The vines are on average 40 years of age. But Monbrison has old vines, many of which were planted in 1963 when the majority of the vineyard was replanted. Their best parcels are located close to the chateau in Arsac.

While the vineyard holdings of Chateau Monbrison are large at 21 hectares, it’s important to note that only 15.5 hectares are situated in the Margaux appellation.

The remainder of their vines is located in the Haut Medoc appellation. The vineyard is planted to various vine densities ranging from 6,500 vines per hectare up to 10,000 vines per hectare. The higher levels of vine density are found in the newer plantings.

In 2012 Chateau Monbrison completed a full renovation of their vat room and barrel aging cellars. Part of the modernization allowed for Chateau Monbrison to add more smaller-sized, stainless steel, fermentation vats for better vinification abilities. This allowed them to do more parcel by parcel vinification.

Chateau Monbrison Winemaking

To produce the wine of Chateau Monbrison, vinification takes place in traditional, temperature-controlled, stainless steel vats. Malolactic fermentation takes place in vat. The wine is aged in an average of 40% to 50% new, French oak barrels for about of 18 months.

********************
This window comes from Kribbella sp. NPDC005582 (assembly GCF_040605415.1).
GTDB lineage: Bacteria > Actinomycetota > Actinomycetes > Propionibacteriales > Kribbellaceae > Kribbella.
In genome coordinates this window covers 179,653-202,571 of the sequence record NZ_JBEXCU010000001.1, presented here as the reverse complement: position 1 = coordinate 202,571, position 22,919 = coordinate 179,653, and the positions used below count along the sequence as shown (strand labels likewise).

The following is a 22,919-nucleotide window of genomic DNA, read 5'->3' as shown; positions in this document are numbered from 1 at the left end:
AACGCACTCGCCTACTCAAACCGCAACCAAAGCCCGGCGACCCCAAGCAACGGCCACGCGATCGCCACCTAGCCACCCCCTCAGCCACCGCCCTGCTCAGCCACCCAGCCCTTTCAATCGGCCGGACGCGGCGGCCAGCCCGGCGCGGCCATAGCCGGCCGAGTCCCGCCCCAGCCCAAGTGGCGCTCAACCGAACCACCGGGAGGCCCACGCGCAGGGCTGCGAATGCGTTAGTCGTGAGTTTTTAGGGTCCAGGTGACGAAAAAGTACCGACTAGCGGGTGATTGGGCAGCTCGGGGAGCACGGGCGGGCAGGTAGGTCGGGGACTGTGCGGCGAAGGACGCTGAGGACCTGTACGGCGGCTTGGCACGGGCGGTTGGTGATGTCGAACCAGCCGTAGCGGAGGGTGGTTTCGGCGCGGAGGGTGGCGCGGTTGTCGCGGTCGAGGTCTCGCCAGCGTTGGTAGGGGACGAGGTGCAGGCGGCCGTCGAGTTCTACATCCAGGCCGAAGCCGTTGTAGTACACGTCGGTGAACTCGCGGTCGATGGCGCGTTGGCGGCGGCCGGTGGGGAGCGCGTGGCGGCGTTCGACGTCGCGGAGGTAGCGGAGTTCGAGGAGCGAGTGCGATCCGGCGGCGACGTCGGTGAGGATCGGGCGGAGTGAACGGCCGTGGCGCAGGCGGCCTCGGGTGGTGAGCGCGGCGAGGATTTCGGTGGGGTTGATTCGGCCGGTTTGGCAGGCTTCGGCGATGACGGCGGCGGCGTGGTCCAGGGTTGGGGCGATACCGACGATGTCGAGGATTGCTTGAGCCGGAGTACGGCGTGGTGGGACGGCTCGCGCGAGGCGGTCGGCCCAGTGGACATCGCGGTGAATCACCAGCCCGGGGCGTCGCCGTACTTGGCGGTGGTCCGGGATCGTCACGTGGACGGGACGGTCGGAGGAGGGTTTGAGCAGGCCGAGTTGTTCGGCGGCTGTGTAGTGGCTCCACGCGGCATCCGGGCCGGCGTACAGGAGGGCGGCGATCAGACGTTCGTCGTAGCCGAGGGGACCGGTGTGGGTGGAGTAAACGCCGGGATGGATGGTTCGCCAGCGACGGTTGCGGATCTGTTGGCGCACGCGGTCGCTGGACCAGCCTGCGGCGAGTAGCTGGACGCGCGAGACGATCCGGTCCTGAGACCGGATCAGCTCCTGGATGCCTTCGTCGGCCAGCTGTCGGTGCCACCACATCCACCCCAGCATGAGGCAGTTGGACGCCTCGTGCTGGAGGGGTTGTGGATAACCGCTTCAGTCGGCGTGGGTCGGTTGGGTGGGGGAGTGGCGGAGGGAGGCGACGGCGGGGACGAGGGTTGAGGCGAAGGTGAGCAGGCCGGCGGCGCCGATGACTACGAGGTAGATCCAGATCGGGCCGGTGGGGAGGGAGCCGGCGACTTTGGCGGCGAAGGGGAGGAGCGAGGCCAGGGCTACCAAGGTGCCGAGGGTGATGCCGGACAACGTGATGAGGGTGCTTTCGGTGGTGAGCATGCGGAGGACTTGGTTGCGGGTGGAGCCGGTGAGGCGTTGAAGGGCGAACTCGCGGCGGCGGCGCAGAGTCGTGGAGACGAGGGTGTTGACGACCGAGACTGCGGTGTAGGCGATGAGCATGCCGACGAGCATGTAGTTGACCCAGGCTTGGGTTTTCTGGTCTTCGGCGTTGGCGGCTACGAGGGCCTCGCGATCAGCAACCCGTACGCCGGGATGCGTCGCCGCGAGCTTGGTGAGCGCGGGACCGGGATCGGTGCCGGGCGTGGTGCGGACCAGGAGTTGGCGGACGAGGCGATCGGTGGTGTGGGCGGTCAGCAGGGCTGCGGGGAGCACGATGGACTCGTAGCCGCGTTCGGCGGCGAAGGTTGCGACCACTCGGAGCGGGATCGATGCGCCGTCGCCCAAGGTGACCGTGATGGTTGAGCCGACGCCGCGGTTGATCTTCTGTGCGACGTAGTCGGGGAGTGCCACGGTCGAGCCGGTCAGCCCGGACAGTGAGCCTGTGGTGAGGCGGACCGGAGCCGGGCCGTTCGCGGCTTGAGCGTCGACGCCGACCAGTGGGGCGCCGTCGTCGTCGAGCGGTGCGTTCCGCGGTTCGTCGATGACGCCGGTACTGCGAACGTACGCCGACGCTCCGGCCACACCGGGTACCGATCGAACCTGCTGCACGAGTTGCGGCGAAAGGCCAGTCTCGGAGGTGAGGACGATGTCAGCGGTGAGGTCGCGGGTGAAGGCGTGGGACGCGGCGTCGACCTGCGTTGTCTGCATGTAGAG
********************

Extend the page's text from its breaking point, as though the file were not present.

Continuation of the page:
There is a second wine, Bouquet de Monbrison. The estate makes a third Margaux wine, Chateau Cordet. In addition, they also produce wine from vines they own in the neighboring Haut Medoc appellation, Haut Medoc de Monbrison. On average, the annual production of Chateau Monbrison is close to 6,000 cases of wine per year.

The best vintages of Chateau Monbrison are: 2020, 2019, 2018, 2016, 2015, 2014, 2012, 2010, 2009, 2005 and 2000.

When to Drink Chateau Monbrison, Anticipated Maturity, Decanting Time

Chateau Monbrison can be enjoyed on the young side with decanting. Young vintages can be decanted for an average of 1-2 hours, give or take. This allows the wine to soften and open its perfume. Older vintages might need very little decanting, just enough to remove the sediment.

Chateau Monbrison is usually better with at least 6-8 years of bottle age. Of course, that can vary slightly, depending on the vintage character. Chateau Monbrison offers its best drinking and should reach peak maturity between 10-18 years of age after the vintage.

Serving Chateau Monbrison, with Wine, Food, Pairing Tips